Ken Ayres has taken his camera to one of the Dorset villages that took its name from the River Frome
Published in October ’08
The Millennium Green is one of Dorset’s more satisfying village greens. In Norman times the village belonged to the Church of St Stephen in Caen. It appears as Scrimpton in Thomas Hardy’s story, ‘A Few Crusted Characters’.
The appropriately named Well Cottage. Evidence of Roman occupation has been found in the village and the aqueduct that supplied Roman Dorchester drew its water from nearby. There is a fair amount of thatch, despite a fire that destroyed 43 houses in 1786.
The church of St Mary is 15th-century, with a fine pulpit that probably dates from then. The side aisles were added in the early 19th century. Note the extraordinary Tuscan pillars acting as buttresses in the corners of the 17th-century tower.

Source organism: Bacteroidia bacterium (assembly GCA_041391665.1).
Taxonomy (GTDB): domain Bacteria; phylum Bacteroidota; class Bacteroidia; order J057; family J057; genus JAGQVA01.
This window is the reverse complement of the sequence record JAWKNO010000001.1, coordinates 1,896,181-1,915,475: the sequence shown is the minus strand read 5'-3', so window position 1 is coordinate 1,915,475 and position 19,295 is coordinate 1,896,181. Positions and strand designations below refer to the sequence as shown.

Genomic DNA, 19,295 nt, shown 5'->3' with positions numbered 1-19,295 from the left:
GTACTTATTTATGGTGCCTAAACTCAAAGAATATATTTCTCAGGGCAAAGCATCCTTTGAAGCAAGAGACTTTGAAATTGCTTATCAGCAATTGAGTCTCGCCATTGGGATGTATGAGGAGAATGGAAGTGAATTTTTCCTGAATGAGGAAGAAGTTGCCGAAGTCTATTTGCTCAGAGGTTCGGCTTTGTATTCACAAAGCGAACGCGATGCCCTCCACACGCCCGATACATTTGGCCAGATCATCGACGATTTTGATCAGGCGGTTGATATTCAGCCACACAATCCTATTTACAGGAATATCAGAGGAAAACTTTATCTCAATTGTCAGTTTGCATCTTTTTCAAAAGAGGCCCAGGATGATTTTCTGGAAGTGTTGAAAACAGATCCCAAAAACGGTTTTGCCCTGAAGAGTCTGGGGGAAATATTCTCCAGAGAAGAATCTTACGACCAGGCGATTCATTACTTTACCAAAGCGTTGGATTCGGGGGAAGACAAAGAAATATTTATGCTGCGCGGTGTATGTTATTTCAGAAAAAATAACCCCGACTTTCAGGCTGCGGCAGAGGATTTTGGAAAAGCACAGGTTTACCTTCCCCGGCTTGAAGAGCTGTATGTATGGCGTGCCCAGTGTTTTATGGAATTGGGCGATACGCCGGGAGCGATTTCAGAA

The tomb of Admiral Sir John Browne and his wife is just one of several fine memorials in the church. The Brownes owned Frampton Court, which stood on the south-western side of the village but is now demolished. Sir John helped to defeat the Spanish Armada.
The former school-house. The village’s first school was given by Robert Browne in the 17th century. In the 19th century, a daughter of Frampton Court married a grandson of the playwright, Sheridan.
Frampton is famous for its roses, here set off by a charming dovecote
Frampton bears many of the hallmarks of an estate village. In 1840, the owner of Frampton Court knocked down the cottages along the south-west side of the main street to improve his park: shades of Joseph Damer at Milton Abbey.
The almshouses, or ‘Home for the Homeless’ are dated 1668 and appear more solid than welcoming
Peacock Bridge is also known as ‘the Wren bridge’. This is wishful thinking, alas, as it is what Pevsner calls ‘a standard mid-18th-century design’. It was built some time after Sir Christopher’s death, as an appropriately grand way of carrying the drive to Frampton Court across the Frome.